Sulfa allergy
Overview
  • Sulfonylureas contain a sulfonamide group in their structure
  • The sulfonamide group is different from the one that is found in sulfa-based antibiotics
  • Patients with a history of allergy to sulfa-based antibiotics may have a slight increase in risk of an allergic reaction to sulfonylureas
STUDY
Cross-reactivity between sulfa-based antibiotics and sulfonamide nonantibiotics, NEJM (2003) [PubMed abstract]
  • A cohort study in the NEJM looked at the risk of an allergic reaction to nonantibiotic sulfonamides in patients who had a previous reaction to a sulfa-based antibiotic
  • The study found the following:
    • Patients with a history of sulfa-based antibiotic allergy who subsequently took nonantibiotic sulfonamides (including sulfonylureas) had a 10% risk of having a reaction to the nonantibiotic sulfonamide
    • In patients without a history of allergic reaction to a sulfa-based antibiotic, 1.6% had a reaction to a nonantibiotic sulfonamide
    • In addition, patients with a history of sulfa-based antibiotic allergy had a 14% chance of having a reaction to a penicillin antibiotic. This finding led researchers to conclude that a history of allergic reactions in general may be more predictive of a reaction than reactions to any specific medication [15]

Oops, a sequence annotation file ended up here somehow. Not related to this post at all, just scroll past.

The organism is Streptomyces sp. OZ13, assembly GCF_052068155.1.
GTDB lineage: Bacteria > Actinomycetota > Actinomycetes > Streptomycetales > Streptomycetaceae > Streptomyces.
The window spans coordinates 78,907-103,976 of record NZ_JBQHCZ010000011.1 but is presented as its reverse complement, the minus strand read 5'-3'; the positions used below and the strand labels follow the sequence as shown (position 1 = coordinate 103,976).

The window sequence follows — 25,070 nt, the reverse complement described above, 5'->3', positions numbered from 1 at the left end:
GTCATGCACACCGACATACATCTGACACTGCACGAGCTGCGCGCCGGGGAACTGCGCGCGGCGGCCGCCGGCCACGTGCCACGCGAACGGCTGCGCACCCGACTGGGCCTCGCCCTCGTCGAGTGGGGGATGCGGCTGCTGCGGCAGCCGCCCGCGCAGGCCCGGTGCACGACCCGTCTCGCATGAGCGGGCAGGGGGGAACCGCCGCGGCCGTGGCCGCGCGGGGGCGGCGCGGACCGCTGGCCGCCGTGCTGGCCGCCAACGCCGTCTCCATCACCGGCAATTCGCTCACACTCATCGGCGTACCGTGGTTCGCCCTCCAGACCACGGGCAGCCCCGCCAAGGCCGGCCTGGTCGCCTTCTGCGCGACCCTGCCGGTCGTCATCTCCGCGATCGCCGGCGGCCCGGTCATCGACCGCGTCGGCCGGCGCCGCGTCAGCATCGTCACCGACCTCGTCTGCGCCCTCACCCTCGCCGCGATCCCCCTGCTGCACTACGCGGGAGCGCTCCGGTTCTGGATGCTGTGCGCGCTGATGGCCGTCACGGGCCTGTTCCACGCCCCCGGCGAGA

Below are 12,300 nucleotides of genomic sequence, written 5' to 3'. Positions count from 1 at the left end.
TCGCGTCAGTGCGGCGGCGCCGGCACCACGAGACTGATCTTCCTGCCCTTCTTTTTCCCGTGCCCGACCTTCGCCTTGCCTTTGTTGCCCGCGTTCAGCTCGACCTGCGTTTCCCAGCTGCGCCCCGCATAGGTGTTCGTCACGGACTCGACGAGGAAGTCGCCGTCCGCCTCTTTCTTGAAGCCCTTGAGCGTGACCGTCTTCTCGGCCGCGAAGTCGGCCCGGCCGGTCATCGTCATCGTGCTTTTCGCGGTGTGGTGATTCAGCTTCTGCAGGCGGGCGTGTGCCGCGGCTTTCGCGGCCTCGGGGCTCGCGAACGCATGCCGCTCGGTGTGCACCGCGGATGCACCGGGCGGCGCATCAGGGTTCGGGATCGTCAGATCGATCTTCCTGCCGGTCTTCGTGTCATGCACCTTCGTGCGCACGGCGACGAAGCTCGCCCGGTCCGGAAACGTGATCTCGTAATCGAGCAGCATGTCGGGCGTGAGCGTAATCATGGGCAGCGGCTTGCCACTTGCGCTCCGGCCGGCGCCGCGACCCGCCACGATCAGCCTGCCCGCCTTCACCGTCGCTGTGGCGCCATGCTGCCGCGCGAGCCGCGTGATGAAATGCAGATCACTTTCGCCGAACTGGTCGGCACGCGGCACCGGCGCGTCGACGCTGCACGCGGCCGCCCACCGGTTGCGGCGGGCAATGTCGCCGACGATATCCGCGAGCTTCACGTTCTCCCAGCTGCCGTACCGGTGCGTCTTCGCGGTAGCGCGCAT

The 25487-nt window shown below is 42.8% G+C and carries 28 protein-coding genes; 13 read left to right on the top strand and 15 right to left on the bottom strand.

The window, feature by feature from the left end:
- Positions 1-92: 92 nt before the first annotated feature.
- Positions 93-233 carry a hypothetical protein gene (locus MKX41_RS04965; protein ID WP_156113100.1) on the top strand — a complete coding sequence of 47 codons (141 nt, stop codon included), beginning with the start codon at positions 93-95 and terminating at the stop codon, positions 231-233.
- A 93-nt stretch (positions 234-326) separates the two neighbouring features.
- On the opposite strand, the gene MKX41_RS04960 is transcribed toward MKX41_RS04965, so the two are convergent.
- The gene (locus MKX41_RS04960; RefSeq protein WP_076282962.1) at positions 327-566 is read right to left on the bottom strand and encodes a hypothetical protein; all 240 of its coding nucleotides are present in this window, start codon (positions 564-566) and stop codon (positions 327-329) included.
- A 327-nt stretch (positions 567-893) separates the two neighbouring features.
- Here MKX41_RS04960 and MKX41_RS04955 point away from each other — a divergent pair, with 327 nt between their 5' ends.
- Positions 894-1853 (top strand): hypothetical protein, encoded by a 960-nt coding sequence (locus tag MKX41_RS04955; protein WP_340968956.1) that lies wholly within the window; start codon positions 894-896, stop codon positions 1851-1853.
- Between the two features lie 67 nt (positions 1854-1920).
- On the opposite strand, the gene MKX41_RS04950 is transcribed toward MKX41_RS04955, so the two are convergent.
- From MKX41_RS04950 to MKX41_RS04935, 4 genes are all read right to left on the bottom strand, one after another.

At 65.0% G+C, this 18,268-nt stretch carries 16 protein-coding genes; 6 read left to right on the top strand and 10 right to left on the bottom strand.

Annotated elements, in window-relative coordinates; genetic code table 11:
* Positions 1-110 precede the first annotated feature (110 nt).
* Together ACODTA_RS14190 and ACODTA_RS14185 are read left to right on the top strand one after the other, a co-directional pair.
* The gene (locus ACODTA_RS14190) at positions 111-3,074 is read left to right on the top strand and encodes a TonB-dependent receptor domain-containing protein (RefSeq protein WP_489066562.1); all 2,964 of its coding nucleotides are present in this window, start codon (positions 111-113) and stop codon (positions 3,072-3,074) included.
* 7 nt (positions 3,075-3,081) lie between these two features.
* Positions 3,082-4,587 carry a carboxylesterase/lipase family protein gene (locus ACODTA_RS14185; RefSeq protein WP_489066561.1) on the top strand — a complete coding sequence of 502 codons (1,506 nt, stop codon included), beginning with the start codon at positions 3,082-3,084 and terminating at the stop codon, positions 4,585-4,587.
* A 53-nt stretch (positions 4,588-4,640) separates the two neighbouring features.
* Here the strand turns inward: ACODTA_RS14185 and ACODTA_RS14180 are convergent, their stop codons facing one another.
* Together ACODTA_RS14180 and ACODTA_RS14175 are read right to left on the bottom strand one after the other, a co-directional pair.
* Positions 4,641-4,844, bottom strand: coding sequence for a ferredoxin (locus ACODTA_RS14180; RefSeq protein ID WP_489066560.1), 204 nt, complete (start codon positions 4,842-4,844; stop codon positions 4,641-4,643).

Summary
  • Sulfonylureas may be prescribed to patients with a history of sulfa-based antibiotic allergy
  • Patients should be aware that a cross-sensitivity reaction may occur with a risk of around 10%
  • Patients with a history of severe reactions to sulfa-based antibiotics should avoid nonantibiotic sulfonamides if they can. If not, then the initial dosing should be done under medical supervision.

G6PD deficiency



Sulfonylurea drug interactions

All sulfonylureas
  • Aspirin - Aspirin may potentiate the effects of sulfonylureas. The significance of this effect with low-dose aspirin is unclear.
  • Beta blockers (ex. propranolol, metoprolol, etc.) - Beta blockers may potentiate the effect of sulfonylureas. The significance of this effect is unclear.
  • Clarithromycin (Biaxin®) - Clarithromycin may potentiate the effect of sulfonylureas. The significance of this effect is unclear.
  • Colesevelam (Welchol™) - colesevelam decreases the absorption of sulfonylureas. Take sulfonylureas at least 4 hours prior to colesevelam.
  • CYP2C9 inhibitors and inducers - may affect blood levels of sulfonylureas
  • NSAIDs (ibuprofen, naprosyn, Motrin®, etc.) - NSAIDs may potentiate the effect of sulfonylureas. The significance of this effect is unclear.
  • Quinolone antibiotics (Levaquin®, Cipro®, gatifloxacin, etc.) - Quinolone antibiotics may potentiate the effects of glyburide and glipizide. Monitor for hypoglycemia.
  • Sulfamethoxazole (Bactrim®) - Sulfamethoxazole may potentiate the effect of sulfonylureas. The significance of this effect is unclear.
  • Topiramate (Topamax®) - Topiramate may decrease glyburide levels
  • Warfarin (Coumadin®) - In an observational study, the combined use of warfarin with glimepiride or glipizide was associated with a higher risk of hypoglycemia in patients ≥ 65 years old. The mechanism behind this possible interaction is unclear. [22]

Glyburide (Diabeta®)
  • Bosentan (Tracleer®) - glyburide should not be given with bosentan. Liver enzyme elevations have occurred.